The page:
Crisis in the group

Well that does it for me. Speak no more. I just had the confirmation for what I always thought: People at ICG (International Crisis Group) could well join the rank of the phony ‘experts’ that make a living out of writing journalistic reports about a political situation but while giving it more credibility by issuing the report with an institutional ‘think-tank’ stamp.

Check the latest report of ICG on Lebanon. That’s the title: The new Lebanese Equation: The Christian’s central role… Just read the “executive summary” to get to what corner of mental derangement the guy can take you. No need to read the rest of the text unless you are interested in curious cases of insane imagination.

Stamp it, fix it, make it an axiom: The only central role (if you want to think with such a stupid concept as ‘centrality of role’ in this case) that one can see not only in Lebanon but in the region at large is the one played by Hizbullah. They are the biggest winner, and on all fronts. Now of course, no single actor/group gained a role, the situation is just very different for everyone, and there is no group called ‘Christians’ in lebanon, there are Christians loosing and Christians winning if you want to call them like this. Likewise Hizbullah gained on levels and is constrained on others.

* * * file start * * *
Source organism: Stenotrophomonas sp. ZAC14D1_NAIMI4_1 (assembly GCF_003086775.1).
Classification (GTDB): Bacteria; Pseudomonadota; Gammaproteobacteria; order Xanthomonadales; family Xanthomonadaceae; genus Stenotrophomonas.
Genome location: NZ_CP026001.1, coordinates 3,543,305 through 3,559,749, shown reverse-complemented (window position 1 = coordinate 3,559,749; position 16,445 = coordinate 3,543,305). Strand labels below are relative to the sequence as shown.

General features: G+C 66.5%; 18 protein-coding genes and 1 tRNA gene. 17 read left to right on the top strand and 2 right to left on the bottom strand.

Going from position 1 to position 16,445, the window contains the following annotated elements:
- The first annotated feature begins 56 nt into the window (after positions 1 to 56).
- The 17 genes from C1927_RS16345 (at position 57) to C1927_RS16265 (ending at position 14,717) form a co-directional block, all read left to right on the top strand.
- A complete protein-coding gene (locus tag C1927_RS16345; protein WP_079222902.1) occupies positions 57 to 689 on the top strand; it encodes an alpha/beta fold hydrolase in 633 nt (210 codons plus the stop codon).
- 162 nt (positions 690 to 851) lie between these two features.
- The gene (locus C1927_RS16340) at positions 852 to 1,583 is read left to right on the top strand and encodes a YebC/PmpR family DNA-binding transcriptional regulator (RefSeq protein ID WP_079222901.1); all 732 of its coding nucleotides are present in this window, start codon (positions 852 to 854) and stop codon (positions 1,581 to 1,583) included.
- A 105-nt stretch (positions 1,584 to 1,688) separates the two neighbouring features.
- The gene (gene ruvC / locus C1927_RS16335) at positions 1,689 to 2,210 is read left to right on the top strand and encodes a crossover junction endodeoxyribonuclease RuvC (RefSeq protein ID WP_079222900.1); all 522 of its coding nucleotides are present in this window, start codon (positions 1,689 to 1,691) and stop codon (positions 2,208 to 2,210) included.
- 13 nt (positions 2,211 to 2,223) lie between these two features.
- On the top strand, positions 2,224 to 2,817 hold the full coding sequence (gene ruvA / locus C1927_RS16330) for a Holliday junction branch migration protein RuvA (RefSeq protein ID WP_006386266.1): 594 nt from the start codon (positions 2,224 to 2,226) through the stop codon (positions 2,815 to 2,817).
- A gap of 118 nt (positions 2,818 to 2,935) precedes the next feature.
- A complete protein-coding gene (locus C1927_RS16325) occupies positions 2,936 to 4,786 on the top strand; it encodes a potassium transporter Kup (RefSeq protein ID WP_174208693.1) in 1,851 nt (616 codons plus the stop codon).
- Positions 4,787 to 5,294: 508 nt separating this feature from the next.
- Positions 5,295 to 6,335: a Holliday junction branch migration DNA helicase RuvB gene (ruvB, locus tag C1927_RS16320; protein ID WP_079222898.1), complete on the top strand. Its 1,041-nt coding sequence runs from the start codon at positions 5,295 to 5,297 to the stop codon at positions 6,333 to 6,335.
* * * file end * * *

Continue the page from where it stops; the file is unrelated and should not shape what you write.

This ICG article triggers other open-ended questions that could be researched:

1- Journalists/producers of information, foreigners, coming to Lebanon end up